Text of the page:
Paris: Toys and DVD players reaching European shelves on a ‘new silk route´ by rail -- that’s the goal for six train companies already testing a ‘fast freight´ line between Beijing and Hamburg.
“China is the workhouse of the world -- the potential is enormous,” said Luc Aliadiere, chief executive of the Paris-based International Union of Railways (UIC).
A test-run lugging 100 containers of toys, electrical goods and industrial products left Beijing on Wednesday, overseen by Chinese Transport Minister Liu Zhijun and German railways Deutsche Bahn (DB) President Hartmut Mehdorn.
The convoy is due to reach the port city of Hamburg, 10,000 kilometres (6,200 miles) away “in under 20 days,” half the time it would take by traditional shipping lanes, according to DB.
The DB project has been in development for the three years, and as soon as journey times can be reduced to 15 days, is expected to become commercially viable.
According to Chinese authorities, that is only 12 months away. However, there are “organizational problems,” according to Michel Savy, a freight specialist at the University of Paris XII. “It’s customs issues which hold up the trains,” he said.
Work is ongoing across Chinese, Mongolian, Russian, Belarussian, Polish and German authorities to limit the amount of time goods spend undergoing customs inspections.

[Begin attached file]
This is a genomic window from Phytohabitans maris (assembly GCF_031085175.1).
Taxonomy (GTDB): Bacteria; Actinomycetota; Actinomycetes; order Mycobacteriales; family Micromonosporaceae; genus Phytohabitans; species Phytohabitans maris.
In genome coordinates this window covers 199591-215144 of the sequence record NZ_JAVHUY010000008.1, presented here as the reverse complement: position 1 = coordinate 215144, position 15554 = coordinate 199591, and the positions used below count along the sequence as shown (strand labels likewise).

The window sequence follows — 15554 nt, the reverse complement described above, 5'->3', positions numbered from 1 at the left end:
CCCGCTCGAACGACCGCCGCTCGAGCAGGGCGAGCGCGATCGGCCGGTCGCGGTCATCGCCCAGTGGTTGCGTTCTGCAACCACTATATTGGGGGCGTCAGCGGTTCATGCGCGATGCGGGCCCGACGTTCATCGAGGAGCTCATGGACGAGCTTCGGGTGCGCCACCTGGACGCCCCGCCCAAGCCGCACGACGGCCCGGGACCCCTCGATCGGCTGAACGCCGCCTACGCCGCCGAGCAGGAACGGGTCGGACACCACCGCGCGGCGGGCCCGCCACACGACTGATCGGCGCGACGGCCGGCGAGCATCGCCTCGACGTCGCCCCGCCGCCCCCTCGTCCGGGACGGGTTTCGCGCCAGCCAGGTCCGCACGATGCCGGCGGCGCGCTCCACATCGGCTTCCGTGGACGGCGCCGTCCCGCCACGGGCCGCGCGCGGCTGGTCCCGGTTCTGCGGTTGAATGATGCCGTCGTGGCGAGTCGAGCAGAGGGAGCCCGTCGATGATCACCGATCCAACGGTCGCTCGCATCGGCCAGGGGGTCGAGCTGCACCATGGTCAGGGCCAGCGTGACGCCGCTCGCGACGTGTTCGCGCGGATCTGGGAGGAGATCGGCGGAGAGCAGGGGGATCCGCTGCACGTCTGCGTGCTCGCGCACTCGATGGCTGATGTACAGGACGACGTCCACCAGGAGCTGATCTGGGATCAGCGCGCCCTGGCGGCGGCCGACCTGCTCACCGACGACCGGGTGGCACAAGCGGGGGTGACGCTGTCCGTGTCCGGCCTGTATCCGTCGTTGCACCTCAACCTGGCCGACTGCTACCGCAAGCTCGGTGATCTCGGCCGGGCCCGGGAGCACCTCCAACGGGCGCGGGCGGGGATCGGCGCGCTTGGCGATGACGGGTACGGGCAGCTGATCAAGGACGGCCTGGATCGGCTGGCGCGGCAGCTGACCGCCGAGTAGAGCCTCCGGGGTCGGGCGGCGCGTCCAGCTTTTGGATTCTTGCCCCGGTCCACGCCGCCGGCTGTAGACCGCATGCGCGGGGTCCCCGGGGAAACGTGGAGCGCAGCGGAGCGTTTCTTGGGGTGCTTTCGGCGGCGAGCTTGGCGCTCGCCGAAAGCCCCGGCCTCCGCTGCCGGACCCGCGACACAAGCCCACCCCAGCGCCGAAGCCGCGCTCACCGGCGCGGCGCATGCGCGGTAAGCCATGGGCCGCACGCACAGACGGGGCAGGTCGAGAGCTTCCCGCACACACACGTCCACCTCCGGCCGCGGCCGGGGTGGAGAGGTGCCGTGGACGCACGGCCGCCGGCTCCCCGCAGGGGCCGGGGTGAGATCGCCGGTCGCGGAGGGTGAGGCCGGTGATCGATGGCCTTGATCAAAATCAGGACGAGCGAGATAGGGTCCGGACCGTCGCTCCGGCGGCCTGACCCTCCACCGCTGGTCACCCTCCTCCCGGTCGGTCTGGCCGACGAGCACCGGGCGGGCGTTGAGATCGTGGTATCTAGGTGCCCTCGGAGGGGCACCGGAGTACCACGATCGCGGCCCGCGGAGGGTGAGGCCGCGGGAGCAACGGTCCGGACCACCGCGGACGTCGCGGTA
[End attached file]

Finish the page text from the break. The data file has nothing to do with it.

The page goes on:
“It’s like a new (high-speed) TGV line coming into play, and now it’s becoming real,” said Aliadiere. “In a few years’ time, we will see direct trains between Beijing and Berlin,” Mehdorn predicted in 2006.
For the rail companies, the prize is straightforward -- “grabbing a slice of the (enormous) pie” that is Chinese exports, as Aliadiere put it.
According to his figures, “export transport costs taking goods from China to Europe are worth some $ 4.4bn per day,” with almost all freight moved by sea.
The rail companies are trying to carve out “niche markets” for higher-value products where faster transport than by boat, at lower cost than by air, makes commercial sense, Aliadiere added.
With Chinese manufacturing moving increasingly to the interior, and away from the main ports like Shanghai, maritime freight loses its competitiveness if thousands of kilometres of haulage are needed to get it to dock.
Of course, “there is a lot still needing done,” the UIC chief stated. Trains can sit stuck on buffers for days on end, “sometimes a week if the customs officials are so minded.”
For the UIC, these administrative issues take precedence, even if differing rail widths in Russia mean goods must switch trains at least twice between Beijing and Hamburg. Changing engines takes “10 or 15 minutes,” Aliadiere smiled.